Joined: May 2002
Retrotransposable, non-coding Alu elements being turned into protein coding exons. Pretty cool.
Science. 2003 May 23;300(5623):1288-91.
The birth of an alternatively spliced exon: 3' splice-site selection in Alu exons.
Lev-Maor G, Sorek R, Shomron N, Ast G.
|Alu repetitive elements can be inserted into mature messenger RNAs via a splicing-mediated process termed exonization. To understand the molecular basis and the regulation of the process of turning intronic Alus into new exons, we compiled and analyzed a data set of human exonized Alus. We revealed a mechanism that governs 3' splice-site selection in these exons during alternative splicing. On the basis of these findings, we identified mutations that activated the exonization of a silent intronic Alu.|
About 5% of alternatively spliced internal exons lead with an Alu sequence, which makes this a fairly common method of creating new "information".
Here's a excerpt from the commentary that appears in the issue:
|It appears that in addition to the distance between two AG dinucleotides, a nucleotide immediatesly upstream of proximal AG is also important. Hence, a proximal GAG sequence serves as a signal weak enough to create an alternatively spliced Alu exon. Any mutation of a proximal GAG in the first position results in a constitutive Alu exon. This is an important observation, because most of the more than 1 million Alu elements in the human genome contain such a potential 3' splice site. Of these, 238,000 are located within introns of protein-coding genes, and each one can become an exon. Unfortunately, most mutations will lead to abnormal proteins and are likely to result in disease. Yet a a small number may create an evolutionary novelty, and nature's "alternative splicing approach" guarantees that such a novelty may be tested while the original protein stays intact.|
Another way to exploit an evolutionary novelty without disturbing the function of the original protein is gene duplication (see the figure.) Gene duplication is one of the major ways in which organisms can generate new genes. After a gene duplicates, one copy maintains its original function while the other is free to evolve and can be used for "nature's experiments." Usually, this is accomplished through point mutations and the whole process is very slow. However, recycling some modules that already exist in a genome (for example, in transposons) can speed up the natural mutagenesis process tremendously. Several years ago, Iwashita and colleagues discovered a bovine gene containing a piece of a transposable element (called a TE-cassette) in the middle of its open reading-frame. This cassette contributes a whole new domain to the bovine BCNT protein, namely an endonuclease domain native to the ruminant retrotransposable element-1 (RTE-1).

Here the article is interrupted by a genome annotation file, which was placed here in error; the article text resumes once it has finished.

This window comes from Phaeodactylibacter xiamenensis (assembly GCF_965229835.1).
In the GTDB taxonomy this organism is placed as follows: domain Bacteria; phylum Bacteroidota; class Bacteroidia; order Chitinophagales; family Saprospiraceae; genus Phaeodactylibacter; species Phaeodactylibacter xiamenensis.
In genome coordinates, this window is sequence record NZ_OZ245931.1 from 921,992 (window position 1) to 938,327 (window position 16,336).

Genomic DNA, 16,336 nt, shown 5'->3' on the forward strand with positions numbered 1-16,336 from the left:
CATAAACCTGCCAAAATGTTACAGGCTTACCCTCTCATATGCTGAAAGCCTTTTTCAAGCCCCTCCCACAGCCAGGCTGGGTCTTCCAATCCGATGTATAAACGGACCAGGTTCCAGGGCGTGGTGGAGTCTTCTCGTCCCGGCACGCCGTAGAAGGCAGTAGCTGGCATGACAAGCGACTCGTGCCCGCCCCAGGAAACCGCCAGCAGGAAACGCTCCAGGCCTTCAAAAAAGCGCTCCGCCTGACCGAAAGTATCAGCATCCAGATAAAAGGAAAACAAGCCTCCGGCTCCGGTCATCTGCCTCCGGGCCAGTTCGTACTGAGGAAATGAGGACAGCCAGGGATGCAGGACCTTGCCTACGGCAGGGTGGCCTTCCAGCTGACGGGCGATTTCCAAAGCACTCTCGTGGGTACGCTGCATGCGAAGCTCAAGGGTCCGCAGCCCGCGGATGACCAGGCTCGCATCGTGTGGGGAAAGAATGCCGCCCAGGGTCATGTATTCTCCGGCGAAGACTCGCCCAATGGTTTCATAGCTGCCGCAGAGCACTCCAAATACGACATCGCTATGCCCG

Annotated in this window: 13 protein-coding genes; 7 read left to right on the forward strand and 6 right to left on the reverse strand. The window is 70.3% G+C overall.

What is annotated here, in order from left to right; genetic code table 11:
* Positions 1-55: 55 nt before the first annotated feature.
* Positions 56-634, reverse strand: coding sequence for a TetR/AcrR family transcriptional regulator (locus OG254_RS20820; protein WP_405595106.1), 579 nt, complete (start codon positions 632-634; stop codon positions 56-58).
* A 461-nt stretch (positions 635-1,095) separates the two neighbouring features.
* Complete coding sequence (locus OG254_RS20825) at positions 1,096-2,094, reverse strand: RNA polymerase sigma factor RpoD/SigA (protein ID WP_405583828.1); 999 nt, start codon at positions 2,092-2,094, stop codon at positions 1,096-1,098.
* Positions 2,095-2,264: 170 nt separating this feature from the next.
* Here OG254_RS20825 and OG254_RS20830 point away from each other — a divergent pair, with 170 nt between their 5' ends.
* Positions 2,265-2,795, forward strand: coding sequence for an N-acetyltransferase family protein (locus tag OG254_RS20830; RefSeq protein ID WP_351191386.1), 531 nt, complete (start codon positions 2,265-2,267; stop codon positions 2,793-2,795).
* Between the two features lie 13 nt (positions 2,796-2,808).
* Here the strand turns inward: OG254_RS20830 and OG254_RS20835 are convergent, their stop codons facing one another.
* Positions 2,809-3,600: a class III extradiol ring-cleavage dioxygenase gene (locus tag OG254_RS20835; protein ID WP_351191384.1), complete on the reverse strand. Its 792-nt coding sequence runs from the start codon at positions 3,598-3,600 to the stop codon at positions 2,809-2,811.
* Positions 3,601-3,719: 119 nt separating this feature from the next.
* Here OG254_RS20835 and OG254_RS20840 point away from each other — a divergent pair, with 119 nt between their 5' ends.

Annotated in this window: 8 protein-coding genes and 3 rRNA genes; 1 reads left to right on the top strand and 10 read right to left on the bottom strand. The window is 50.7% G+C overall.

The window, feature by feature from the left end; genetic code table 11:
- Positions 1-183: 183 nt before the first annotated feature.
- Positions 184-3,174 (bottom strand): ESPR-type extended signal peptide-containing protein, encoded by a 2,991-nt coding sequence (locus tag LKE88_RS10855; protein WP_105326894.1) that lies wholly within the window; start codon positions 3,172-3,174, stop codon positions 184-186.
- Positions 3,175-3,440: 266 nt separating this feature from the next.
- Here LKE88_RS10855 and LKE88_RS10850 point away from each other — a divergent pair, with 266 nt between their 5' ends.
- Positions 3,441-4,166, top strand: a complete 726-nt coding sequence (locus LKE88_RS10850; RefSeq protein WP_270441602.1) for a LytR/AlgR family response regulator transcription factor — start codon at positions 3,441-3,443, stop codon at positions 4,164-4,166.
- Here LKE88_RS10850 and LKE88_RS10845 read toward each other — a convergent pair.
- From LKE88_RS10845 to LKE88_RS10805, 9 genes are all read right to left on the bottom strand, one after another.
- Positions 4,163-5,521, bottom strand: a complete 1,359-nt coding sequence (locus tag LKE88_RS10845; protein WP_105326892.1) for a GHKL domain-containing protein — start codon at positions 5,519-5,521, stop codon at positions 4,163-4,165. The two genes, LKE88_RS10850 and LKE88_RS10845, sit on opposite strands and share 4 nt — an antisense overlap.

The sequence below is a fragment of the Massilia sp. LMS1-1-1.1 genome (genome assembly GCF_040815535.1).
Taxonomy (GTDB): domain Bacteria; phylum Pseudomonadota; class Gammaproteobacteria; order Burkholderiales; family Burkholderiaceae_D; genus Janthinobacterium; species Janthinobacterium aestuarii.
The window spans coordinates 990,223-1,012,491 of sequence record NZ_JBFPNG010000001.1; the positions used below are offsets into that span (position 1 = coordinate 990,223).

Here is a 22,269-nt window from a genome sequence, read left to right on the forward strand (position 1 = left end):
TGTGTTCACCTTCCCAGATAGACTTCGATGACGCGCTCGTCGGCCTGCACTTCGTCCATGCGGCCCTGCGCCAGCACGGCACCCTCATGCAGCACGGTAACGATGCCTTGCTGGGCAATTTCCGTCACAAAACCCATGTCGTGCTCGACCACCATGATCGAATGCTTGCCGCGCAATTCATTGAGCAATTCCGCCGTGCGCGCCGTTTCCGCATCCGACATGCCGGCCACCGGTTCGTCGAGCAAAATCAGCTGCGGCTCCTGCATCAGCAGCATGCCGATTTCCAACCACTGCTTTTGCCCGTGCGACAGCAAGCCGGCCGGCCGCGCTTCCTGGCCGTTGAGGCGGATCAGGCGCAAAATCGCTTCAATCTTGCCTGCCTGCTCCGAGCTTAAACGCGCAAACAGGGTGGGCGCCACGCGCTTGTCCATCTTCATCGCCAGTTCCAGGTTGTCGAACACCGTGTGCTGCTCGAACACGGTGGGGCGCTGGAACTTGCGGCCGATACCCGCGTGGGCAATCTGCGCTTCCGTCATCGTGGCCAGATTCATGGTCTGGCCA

[Skip stuff about how BCNT is the result of a gene duplication.]
The reports by Lev-Maor et al. and Iwashita and collegues describe different ways in which genes can be rapidly rearranged and acquire evolutionary novelty through the use of so-called junk DNA. These discoveries wouldn't be so exciting if they didn't show how genomes achieve this wihtout disturbing an original protein. To quote an old Polish proverb: "A wolf is sated and a lamb survived."
The Iwashita paper is still in press, to be published in Molecular Biology and Evolution. Will be posted here when it's available on PubMed.
Edited by theyeti on June 17 2003,14:45